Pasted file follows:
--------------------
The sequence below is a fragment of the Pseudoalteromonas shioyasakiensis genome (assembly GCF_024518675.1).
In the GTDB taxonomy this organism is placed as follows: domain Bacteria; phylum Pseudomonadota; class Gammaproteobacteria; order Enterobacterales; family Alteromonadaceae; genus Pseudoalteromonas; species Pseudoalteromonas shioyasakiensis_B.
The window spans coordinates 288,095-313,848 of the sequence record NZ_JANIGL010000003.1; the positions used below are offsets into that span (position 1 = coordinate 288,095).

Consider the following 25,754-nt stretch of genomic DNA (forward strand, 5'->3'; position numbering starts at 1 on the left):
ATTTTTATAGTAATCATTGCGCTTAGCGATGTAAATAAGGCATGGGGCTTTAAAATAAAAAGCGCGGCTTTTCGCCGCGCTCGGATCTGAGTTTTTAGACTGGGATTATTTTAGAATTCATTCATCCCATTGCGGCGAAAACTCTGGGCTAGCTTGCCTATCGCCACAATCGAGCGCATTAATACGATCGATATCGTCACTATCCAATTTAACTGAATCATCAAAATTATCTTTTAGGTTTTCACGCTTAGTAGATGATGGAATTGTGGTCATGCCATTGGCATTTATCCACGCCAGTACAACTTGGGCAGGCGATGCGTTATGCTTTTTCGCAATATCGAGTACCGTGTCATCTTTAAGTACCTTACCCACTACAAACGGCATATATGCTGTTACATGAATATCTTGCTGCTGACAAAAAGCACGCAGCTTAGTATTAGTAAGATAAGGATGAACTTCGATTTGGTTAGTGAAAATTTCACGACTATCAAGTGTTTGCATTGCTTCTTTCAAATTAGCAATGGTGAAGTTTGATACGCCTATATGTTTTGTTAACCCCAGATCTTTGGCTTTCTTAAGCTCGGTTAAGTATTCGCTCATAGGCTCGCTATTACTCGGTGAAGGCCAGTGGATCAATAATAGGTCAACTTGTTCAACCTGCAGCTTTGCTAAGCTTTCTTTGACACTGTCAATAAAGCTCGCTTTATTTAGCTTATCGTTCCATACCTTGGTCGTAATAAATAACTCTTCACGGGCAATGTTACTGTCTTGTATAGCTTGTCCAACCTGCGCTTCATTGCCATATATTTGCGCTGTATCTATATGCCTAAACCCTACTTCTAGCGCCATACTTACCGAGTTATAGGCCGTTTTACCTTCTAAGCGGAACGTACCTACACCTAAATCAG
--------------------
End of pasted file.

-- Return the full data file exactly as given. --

The sequence below is a fragment of the Pseudoalteromonas shioyasakiensis genome (assembly GCF_024518675.1).
In the GTDB taxonomy this organism is placed as follows: domain Bacteria; phylum Pseudomonadota; class Gammaproteobacteria; order Enterobacterales; family Alteromonadaceae; genus Pseudoalteromonas; species Pseudoalteromonas shioyasakiensis_B.
The window spans coordinates 288,095-313,848 of the sequence record NZ_JANIGL010000003.1; the positions used below are offsets into that span (position 1 = coordinate 288,095).

Consider the following 25,754-nt stretch of genomic DNA (forward strand, 5'->3'; position numbering starts at 1 on the left):
ATTTTTATAGTAATCATTGCGCTTAGCGATGTAAATAAGGCATGGGGCTTTAAAATAAAAAGCGCGGCTTTTCGCCGCGCTCGGATCTGAGTTTTTAGACTGGGATTATTTTAGAATTCATTCATCCCATTGCGGCGAAAACTCTGGGCTAGCTTGCCTATCGCCACAATCGAGCGCATTAATACGATCGATATCGTCACTATCCAATTTAACTGAATCATCAAAATTATCTTTTAGGTTTTCACGCTTAGTAGATGATGGAATTGTGGTCATGCCATTGGCATTTATCCACGCCAGTACAACTTGGGCAGGCGATGCGTTATGCTTTTTCGCAATATCGAGTACCGTGTCATCTTTAAGTACCTTACCCACTACAAACGGCATATATGCTGTTACATGAATATCTTGCTGCTGACAAAAAGCACGCAGCTTAGTATTAGTAAGATAAGGATGAACTTCGATTTGGTTAGTGAAAATTTCACGACTATCAAGTGTTTGCATTGCTTCTTTCAAATTAGCAATGGTGAAGTTTGATACGCCTATATGTTTTGTTAACCCCAGATCTTTGGCTTTCTTAAGCTCGGTTAAGTATTCGCTCATAGGCTCGCTATTACTCGGTGAAGGCCAGTGGATCAATAATAGGTCAACTTGTTCAACCTGCAGCTTTGCTAAGCTTTCTTTGACACTGTCAATAAAGCTCGCTTTATTTAGCTTATCGTTCCATACCTTGGTCGTAATAAATAACTCTTCACGGGCAATGTTACTGTCTTGTATAGCTTGTCCAACCTGCGCTTCATTGCCATATATTTGCGCTGTATCTATATGCCTAAACCCTACTTCTAGCGCCATACTTACCGAGTTATAGGCCGTTTTACCTTCTAAGCGGAACGTACCTACACCTAAATCAG